Preparation of the mind
“Though these young men unhappily fail to understand that the sacrifice of life is, in many cases, the easiest of all sacrifices, and that to sacrifice, for instance, five or six years of their seething youth to hard and tedious study, if only to multiply ten-fold their powers of serving the truth and the cause they have set before them as their goal—such a sacrifice is utterly beyond the strength of many of them.”—Fyodor Dostoevsky, The Brothers Karamazov, p. 20-21.
“The unprepared mind cannot see the outstretched hand of opportunity.”—Alexander Fleming, discoverer of penicillin.
"Many of life's failures are people who did not realize how close they were to success when they gave up." —Thomas A. Edison
Use of time
"Guard well your spare moments. They are like uncut diamonds. Discard them and their value will never be known. Improve them and they will become the brightest gems in a useful life."
—Ralph Waldo Emerson
“Labor, therefore, my dear boy, and improve the time. In youth, our steps are light, and our minds are ductile, and knowledge is easily laid up; but if we neglect our spring, our summer will be useless and contemptible, our harvest will be chaff, and our winter of old age unrespected and desolate.”
—Sir Walter Scott to son Charles, quoted in Gaining Favor With God and Man by William M. Thayer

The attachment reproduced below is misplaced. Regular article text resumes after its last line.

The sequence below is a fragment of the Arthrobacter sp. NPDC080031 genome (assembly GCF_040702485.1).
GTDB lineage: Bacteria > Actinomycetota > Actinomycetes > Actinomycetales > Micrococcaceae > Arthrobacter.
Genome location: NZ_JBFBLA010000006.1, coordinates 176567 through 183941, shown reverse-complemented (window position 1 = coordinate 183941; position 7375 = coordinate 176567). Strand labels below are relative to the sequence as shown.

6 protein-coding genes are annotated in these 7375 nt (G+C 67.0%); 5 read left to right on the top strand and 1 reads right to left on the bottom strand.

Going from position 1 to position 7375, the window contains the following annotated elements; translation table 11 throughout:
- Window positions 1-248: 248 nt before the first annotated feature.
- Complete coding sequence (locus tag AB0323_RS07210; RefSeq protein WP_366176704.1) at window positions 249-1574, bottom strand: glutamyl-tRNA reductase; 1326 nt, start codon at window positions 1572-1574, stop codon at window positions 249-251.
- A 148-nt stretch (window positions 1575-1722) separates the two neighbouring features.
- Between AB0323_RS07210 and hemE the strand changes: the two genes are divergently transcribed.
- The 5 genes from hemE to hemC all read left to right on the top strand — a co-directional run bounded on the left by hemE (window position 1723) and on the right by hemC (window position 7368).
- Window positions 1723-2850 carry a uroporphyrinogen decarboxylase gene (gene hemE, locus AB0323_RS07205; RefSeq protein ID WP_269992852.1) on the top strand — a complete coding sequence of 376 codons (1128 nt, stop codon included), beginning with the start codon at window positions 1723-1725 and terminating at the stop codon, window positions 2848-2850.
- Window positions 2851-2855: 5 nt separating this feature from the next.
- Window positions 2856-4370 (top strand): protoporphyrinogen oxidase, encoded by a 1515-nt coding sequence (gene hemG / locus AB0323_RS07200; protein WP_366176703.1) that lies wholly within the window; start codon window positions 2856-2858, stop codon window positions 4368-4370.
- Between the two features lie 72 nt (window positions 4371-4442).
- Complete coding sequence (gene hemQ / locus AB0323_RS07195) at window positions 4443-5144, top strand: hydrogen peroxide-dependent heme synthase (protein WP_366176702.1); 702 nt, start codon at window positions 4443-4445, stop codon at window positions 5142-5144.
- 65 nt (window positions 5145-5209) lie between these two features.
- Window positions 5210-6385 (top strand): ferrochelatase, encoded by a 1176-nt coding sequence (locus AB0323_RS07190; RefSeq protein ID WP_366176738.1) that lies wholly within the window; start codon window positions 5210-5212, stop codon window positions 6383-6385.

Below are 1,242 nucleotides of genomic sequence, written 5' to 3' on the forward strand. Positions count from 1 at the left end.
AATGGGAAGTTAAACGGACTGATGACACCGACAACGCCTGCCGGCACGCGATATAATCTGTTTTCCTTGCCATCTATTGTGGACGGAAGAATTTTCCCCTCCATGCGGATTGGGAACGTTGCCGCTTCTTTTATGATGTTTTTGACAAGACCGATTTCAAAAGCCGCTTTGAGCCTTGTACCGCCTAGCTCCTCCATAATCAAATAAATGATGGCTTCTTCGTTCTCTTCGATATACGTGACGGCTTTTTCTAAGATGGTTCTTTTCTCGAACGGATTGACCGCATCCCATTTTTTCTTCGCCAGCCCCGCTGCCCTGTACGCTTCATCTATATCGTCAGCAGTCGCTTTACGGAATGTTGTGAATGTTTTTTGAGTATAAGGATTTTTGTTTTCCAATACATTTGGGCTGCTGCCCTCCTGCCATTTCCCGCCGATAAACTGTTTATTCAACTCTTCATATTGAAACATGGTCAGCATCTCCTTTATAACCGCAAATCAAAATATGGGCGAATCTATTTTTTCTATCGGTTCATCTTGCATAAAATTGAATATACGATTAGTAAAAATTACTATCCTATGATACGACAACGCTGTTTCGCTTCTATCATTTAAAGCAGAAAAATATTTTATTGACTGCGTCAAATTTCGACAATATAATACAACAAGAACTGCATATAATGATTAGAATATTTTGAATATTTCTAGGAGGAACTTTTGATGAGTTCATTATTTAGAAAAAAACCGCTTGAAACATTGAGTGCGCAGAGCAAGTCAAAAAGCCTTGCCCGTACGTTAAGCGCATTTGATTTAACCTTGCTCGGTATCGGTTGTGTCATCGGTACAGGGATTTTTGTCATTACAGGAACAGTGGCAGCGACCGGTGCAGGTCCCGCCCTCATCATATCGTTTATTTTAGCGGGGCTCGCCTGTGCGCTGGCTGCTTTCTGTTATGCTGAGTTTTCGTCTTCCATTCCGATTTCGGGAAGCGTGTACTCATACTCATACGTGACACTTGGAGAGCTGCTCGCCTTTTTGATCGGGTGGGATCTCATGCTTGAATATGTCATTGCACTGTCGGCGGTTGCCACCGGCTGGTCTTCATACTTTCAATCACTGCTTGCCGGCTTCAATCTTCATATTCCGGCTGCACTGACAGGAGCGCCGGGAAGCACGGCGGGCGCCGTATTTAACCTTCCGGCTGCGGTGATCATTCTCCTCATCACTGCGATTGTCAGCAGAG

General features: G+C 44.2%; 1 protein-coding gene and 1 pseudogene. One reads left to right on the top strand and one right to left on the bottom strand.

"It is idleness that creates impossibilities; and where people don't care to do anything, they shelter themselves under a permission that it cannot be done." ~ Bishop Robert South
“A mind perpetually open will be a mind perpetually vacant”
"That spiritual danger exists in an intense application of the mind to these studies, he was so deeply sensible at a latter period of his life, as on a review of this particular time, most gratefully to acknowledge, that “the mercy of God prevented the extinction of that spark of grace which his spirit had kindled.” At the moment of his exposure to this peril he was less conscious of it; but we may perceive, from the following letter to his youngest sister, that he was not wholly devoid of circumspection on this head. Having shortly, and with much simplicity, announced that his name stood first upon the list at the college examination, in the summer of the year 1800, he thus expresses himself: “…Though I think my employment in life gives me peculiar advantages, in some respects, with regard to a religious knowledge, yet with regard to having a practical sense of things on the mind, it is by far the worst of any. For the laborer, as he drives on his plough, and the weaver who works at his loom, may have their thoughts entirely disengaged from their work, and may think with advantage upon any religious subject. But the nature of our studies requires such a deep abstraction of the mind from all things, as completely to render it incapable of any thing else during many hours of the day.”—John Sargent, Memoirs of the Rev. Henry Martyn, p. 25-27